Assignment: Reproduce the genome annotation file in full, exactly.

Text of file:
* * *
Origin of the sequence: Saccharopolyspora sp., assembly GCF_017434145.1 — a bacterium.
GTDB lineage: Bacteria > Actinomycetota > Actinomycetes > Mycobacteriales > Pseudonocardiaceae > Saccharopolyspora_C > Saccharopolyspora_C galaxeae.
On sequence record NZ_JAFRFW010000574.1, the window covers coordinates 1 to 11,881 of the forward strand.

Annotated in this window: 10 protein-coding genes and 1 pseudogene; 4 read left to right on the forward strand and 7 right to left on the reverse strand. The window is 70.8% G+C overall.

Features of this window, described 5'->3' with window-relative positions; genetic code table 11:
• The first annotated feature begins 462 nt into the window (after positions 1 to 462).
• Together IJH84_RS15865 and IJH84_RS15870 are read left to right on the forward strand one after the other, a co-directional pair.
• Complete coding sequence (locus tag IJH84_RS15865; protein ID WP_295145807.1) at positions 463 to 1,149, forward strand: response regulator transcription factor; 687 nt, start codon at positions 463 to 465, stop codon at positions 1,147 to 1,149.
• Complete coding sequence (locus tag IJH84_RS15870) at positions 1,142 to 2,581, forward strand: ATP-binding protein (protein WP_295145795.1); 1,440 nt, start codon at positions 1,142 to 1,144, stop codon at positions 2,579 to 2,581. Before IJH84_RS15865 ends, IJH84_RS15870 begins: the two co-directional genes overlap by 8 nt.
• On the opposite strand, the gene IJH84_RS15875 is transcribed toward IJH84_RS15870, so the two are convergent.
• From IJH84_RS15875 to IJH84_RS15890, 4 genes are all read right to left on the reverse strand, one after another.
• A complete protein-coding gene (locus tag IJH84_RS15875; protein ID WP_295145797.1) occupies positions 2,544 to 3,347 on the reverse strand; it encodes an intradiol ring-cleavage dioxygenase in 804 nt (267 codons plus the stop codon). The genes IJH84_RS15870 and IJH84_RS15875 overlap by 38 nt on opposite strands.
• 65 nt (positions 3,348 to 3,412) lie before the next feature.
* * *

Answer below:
Origin of the sequence: Saccharopolyspora sp., assembly GCF_017434145.1 — a bacterium.
GTDB lineage: Bacteria > Actinomycetota > Actinomycetes > Mycobacteriales > Pseudonocardiaceae > Saccharopolyspora_C > Saccharopolyspora_C galaxeae.
On sequence record NZ_JAFRFW010000574.1, the window covers coordinates 1 to 11,881 of the forward strand.

Annotated in this window: 10 protein-coding genes and 1 pseudogene; 4 read left to right on the forward strand and 7 right to left on the reverse strand. The window is 70.8% G+C overall.

Features of this window, described 5'->3' with window-relative positions; genetic code table 11:
• The first annotated feature begins 462 nt into the window (after positions 1 to 462).
• Together IJH84_RS15865 and IJH84_RS15870 are read left to right on the forward strand one after the other, a co-directional pair.
• Complete coding sequence (locus tag IJH84_RS15865; protein ID WP_295145807.1) at positions 463 to 1,149, forward strand: response regulator transcription factor; 687 nt, start codon at positions 463 to 465, stop codon at positions 1,147 to 1,149.
• Complete coding sequence (locus tag IJH84_RS15870) at positions 1,142 to 2,581, forward strand: ATP-binding protein (protein WP_295145795.1); 1,440 nt, start codon at positions 1,142 to 1,144, stop codon at positions 2,579 to 2,581. Before IJH84_RS15865 ends, IJH84_RS15870 begins: the two co-directional genes overlap by 8 nt.
• On the opposite strand, the gene IJH84_RS15875 is transcribed toward IJH84_RS15870, so the two are convergent.
• From IJH84_RS15875 to IJH84_RS15890, 4 genes are all read right to left on the reverse strand, one after another.
• A complete protein-coding gene (locus tag IJH84_RS15875; protein ID WP_295145797.1) occupies positions 2,544 to 3,347 on the reverse strand; it encodes an intradiol ring-cleavage dioxygenase in 804 nt (267 codons plus the stop codon). The genes IJH84_RS15870 and IJH84_RS15875 overlap by 38 nt on opposite strands.
• 65 nt (positions 3,348 to 3,412) lie before the next feature.